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Re: Disputes between developers - content, draft #4

Manoj Srivastava writes ("Re: Disputes between developers - content, draft #4"):
> Ian Jackson <ian@davenant.greenend.org.uk> writes:
> > My experience is that sensible conversations about eg bug
> > reports can easily become derailed by categorical statements
> > like that by the maintainer.  The results are often that the
> > submitter just gets angry, and things go downhill from there.
> 	Yes. But I contend that there are still situations where a
>  categorical statement _is_ the only correct response -- and I do
>  think that there are scenrarios where being up front an honest rather
>  then equivocating in order not to ``hurt'' feeling is better. I am
>  not advocating one needs be abrasive and in your face. 

Even if you are currently categorically opposed, it will often be
better not to say so straight away, as you'll be more likely to be
able to convince your opponent (which is really the best outcome) if
you haven't annoyed them by seeming closed-minded.

After all, if you've made a categorical statement, what point is there
anyone trying to have a constructive discussion with you ?  Discussion
and argument have to be a two-way street, and saying that nothing will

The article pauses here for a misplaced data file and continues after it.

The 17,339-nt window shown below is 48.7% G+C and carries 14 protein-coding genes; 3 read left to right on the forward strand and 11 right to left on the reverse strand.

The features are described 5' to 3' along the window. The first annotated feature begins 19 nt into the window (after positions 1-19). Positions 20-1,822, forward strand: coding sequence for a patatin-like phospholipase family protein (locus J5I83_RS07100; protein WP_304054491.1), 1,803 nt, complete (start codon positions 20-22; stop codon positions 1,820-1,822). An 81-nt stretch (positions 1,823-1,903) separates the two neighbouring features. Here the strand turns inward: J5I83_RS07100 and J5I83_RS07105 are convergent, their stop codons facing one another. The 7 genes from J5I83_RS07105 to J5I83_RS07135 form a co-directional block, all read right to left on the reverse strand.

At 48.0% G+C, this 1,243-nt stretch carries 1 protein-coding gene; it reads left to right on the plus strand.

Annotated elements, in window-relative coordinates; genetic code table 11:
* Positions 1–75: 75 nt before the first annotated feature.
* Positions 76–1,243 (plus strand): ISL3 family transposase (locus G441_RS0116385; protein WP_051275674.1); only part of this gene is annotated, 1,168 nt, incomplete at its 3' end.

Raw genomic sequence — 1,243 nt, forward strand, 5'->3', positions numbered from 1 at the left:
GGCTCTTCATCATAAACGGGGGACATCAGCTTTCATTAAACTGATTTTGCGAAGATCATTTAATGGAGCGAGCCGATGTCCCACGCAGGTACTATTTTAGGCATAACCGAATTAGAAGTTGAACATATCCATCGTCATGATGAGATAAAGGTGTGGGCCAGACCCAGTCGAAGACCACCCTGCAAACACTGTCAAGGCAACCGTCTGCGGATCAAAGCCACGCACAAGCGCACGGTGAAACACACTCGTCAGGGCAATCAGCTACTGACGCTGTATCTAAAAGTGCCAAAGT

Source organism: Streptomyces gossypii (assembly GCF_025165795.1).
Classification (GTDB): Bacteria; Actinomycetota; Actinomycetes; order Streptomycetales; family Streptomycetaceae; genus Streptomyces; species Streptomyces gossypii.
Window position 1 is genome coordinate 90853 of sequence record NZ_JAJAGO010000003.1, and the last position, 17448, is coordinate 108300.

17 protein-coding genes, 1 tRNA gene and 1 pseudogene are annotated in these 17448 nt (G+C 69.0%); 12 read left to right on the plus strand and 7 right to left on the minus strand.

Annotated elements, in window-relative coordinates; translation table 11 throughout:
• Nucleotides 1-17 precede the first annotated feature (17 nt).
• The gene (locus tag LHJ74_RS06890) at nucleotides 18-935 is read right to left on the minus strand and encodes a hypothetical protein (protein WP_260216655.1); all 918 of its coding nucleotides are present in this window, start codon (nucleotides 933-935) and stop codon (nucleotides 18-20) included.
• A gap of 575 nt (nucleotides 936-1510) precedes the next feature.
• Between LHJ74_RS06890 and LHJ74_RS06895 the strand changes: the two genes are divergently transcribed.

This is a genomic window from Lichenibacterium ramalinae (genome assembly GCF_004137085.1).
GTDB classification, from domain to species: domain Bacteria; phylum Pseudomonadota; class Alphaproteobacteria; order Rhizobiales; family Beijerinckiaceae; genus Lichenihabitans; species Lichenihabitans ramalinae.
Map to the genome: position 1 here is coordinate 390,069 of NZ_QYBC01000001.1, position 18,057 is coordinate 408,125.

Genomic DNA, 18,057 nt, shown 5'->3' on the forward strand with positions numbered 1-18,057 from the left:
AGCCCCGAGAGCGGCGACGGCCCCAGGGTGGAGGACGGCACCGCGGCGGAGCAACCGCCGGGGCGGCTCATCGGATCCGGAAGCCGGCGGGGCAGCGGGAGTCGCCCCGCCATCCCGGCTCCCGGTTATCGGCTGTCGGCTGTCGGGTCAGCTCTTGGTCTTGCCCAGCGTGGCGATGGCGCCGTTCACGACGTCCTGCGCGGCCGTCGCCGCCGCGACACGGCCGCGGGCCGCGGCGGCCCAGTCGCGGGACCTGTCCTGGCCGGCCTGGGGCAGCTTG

convince you makes it one-sided.  The only thing your opponent can do
at that point is to give up or escalate.

> 	Can we just tone down the paragraph, and state instead that in
>  most cases, one should examine the issue with care before making
>  categorical statements, since often categorical statements made in
>  the heat of debate may lock one in an untenable position when tempers
>  cool? 

I only say that one should `try to avoid them'.  Do you think that's
too strong ?

> 	I agree that develoeprs may come from different cultures and
>  contexts -- but humans have been herd animals ancestors since pre
>  Homo Afarensis, and the ability to interact in a social group is a
>  common trait amongst human tribes.

Social conventions vary very widely across cultures.  But anyway, I'm
not sure that an argument about anthropology is going to be very
interesting and relevant.


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